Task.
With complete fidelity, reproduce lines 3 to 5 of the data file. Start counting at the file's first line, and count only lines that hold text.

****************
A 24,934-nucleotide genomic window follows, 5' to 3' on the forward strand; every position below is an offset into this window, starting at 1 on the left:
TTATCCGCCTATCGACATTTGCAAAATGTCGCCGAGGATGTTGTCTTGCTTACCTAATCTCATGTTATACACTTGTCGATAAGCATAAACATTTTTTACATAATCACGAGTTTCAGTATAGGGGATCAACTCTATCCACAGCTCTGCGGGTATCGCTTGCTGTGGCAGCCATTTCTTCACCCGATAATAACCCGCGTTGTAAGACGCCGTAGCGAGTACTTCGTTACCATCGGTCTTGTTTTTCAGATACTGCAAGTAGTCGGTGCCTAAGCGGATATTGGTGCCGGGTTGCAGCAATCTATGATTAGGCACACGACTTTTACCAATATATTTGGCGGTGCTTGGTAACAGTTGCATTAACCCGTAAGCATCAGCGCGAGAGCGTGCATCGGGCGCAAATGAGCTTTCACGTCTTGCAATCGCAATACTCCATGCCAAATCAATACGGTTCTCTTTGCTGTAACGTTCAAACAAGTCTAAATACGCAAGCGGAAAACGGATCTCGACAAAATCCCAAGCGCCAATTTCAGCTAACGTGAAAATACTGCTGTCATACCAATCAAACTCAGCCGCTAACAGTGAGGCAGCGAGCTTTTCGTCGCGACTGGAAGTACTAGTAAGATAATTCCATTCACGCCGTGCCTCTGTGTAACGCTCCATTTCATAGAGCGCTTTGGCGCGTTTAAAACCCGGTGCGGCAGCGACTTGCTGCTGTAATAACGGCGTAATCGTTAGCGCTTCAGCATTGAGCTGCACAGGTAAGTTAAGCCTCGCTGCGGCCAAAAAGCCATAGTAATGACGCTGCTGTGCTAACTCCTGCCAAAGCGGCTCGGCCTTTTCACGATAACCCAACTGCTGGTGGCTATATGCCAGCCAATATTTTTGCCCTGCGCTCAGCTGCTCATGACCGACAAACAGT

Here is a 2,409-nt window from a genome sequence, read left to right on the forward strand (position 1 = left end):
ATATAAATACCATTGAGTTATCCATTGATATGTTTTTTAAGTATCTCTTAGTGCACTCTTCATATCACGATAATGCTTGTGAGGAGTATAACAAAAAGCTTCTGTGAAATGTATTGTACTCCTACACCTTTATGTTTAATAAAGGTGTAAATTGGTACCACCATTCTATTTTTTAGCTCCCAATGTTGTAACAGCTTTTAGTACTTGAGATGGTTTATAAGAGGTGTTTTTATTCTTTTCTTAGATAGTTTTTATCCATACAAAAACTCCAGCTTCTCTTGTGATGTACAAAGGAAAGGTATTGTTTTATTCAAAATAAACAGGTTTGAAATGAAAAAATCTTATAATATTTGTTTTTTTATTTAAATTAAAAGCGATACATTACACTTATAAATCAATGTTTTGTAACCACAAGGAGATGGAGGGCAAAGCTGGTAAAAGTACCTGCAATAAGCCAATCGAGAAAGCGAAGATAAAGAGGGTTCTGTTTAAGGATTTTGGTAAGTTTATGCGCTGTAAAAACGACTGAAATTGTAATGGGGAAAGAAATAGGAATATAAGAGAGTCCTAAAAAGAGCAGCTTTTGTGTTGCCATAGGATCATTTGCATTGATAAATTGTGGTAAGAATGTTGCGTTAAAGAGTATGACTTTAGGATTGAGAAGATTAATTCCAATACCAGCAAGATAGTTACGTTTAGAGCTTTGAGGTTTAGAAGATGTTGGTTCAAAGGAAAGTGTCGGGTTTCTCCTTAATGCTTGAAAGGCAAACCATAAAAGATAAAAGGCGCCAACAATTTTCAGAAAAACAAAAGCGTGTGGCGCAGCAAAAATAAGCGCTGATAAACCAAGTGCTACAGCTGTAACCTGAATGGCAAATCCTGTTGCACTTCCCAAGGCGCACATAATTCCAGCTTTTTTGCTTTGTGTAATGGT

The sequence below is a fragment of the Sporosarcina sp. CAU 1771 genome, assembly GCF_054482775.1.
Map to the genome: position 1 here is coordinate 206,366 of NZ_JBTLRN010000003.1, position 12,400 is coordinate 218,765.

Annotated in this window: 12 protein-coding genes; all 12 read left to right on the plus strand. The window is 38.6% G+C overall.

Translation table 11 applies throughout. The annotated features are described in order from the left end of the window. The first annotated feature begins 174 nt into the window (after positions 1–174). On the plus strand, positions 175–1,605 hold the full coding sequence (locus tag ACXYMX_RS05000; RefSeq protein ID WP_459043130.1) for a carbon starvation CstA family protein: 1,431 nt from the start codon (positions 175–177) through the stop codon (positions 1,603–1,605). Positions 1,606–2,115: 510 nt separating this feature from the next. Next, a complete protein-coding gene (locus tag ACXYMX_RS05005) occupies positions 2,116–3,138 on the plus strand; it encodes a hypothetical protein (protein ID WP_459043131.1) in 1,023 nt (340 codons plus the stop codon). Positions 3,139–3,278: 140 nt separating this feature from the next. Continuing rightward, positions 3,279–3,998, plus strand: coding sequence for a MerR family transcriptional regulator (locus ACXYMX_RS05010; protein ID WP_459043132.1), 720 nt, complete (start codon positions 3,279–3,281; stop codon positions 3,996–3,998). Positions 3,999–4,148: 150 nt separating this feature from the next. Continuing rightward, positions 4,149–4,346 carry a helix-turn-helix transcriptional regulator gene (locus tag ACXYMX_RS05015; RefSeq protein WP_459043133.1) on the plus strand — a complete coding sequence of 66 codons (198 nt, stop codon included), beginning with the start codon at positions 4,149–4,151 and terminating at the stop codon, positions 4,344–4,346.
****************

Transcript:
Here is a 2,409-nt window from a genome sequence, read left to right on the forward strand (position 1 = left end):
ATATAAATACCATTGAGTTATCCATTGATATGTTTTTTAAGTATCTCTTAGTGCACTCTTCATATCACGATAATGCTTGTGAGGAGTATAACAAAAAGCTTCTGTGAAATGTATTGTACTCCTACACCTTTATGTTTAATAAAGGTGTAAATTGGTACCACCATTCTATTTTTTAGCTCCCAATGTTGTAACAGCTTTTAGTACTTGAGATGGTTTATAAGAGGTGTTTTTATTCTTTTCTTAGATAGTTTTTATCCATACAAAAACTCCAGCTTCTCTTGTGATGTACAAAGGAAAGGTATTGTTTTATTCAAAATAAACAGGTTTGAAATGAAAAAATCTTATAATATTTGTTTTTTTATTTAAATTAAAAGCGATACATTACACTTATAAATCAATGTTTTGTAACCACAAGGAGATGGAGGGCAAAGCTGGTAAAAGTACCTGCAATAAGCCAATCGAGAAAGCGAAGATAAAGAGGGTTCTGTTTAAGGATTTTGGTAAGTTTATGCGCTGTAAAAACGACTGAAATTGTAATGGGGAAAGAAATAGGAATATAAGAGAGTCCTAAAAAGAGCAGCTTTTGTGTTGCCATAGGATCATTTGCATTGATAAATTGTGGTAAGAATGTTGCGTTAAAGAGTATGACTTTAGGATTGAGAAGATTAATTCCAATACCAGCAAGATAGTTACGTTTAGAGCTTTGAGGTTTAGAAGATGTTGGTTCAAAGGAAAGTGTCGGGTTTCTCCTTAATGCTTGAAAGGCAAACCATAAAAGATAAAAGGCGCCAACAATTTTCAGAAAAACAAAAGCGTGTGGCGCAGCAAAAATAAGCGCTGATAAACCAAGTGCTACAGCTGTAACCTGAATGGCAAATCCTGTTGCACTTCCCAAGGCGCACATAATTCCAGCTTTTTTGCTTTGTGTAATGGT

The sequence below is a fragment of the Sporosarcina sp. CAU 1771 genome, assembly GCF_054482775.1.